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Posts for July 6, 2005

Software patents: dead in Europe

In other good news, over on BoingBoing, Cory is telling us that Euro software patents are dead:

The European Parliament voted 648 to 14 to reject the Computer Implemented Inventions Directive.

The bill was reportedly rejected because, politicians said, it pleased no-one in its current form.

Responding to the rejection the European Commission said it would not draw up or submit any more versions of the original proposal.

This is excellent news, though as Cory goes on to say,

Software patents have been staked through the heart before, but they keep rising from the grave. There’s too much monopoly rent waiting to be extracted by anti-competitive companies for them to simply give up and go home. The price of liberty is eternal vigilance.

A year or so ago the number one or two hit on Google for “software patents” was an article by an old friend of mine, John Gray, who is a Patent Attorney, in favour of them.  With well-reasoned arguments, as I recall.  Sadly the article appears to have gone now, though links to it remain.  Such is one of the weaknesses of the web, unfortunately, when you can’t trust (some) publishers to keep their URLs pointing at something.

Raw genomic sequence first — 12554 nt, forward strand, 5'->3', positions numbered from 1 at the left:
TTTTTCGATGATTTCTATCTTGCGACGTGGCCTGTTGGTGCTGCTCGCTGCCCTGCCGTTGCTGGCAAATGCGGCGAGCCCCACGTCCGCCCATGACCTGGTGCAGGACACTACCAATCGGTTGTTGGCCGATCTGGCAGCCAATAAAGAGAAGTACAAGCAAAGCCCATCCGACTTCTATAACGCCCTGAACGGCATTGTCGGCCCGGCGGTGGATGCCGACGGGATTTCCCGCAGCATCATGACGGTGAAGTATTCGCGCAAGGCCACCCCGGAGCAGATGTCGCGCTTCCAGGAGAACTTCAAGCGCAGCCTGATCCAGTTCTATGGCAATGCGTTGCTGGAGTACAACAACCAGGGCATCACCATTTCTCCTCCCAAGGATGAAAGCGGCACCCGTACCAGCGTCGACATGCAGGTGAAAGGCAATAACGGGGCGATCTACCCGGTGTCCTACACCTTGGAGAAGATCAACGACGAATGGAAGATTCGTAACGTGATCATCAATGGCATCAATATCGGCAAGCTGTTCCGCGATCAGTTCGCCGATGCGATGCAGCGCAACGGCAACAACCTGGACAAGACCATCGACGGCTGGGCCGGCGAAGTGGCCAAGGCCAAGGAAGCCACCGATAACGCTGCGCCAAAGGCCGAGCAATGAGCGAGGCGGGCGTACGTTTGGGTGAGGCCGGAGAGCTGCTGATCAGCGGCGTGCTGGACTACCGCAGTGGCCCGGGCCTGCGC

Update: asajeffrey found a mailing list post that, if not John’s article that I was thinking of, certainly discusses the same ideas.  Thanks, Alan.  Note that I am not the “Martin” referred to in that post.

2012

So, London gets it.  I was against it, but now I feel strangely pleased.

I think I was for it at first; I really enjoyed watching the Athens Olympics last summer, the kids enjoyed it, and the idea of having one just down the road sounded great.  But then I looked at the plans, and turned against it.  The main reason for my opposition was the effects that I think it will have on the Lower Lea (or Lee) Valley.  As far as I can tell, our beloved wilderness will be turned into bland parkland, with the associated loss of wildlife habitat.

However, it may not be as bad as all that, and there’s no doubt that the potential regeneration here in East London — in particular the transport improvements — could be great.

My other concern is, of course, the cost, and how we taxpayers may be paying for it for decades.

But what the hell: my kids will be 15 and 11 in 2012, so it  should be fantastic for them.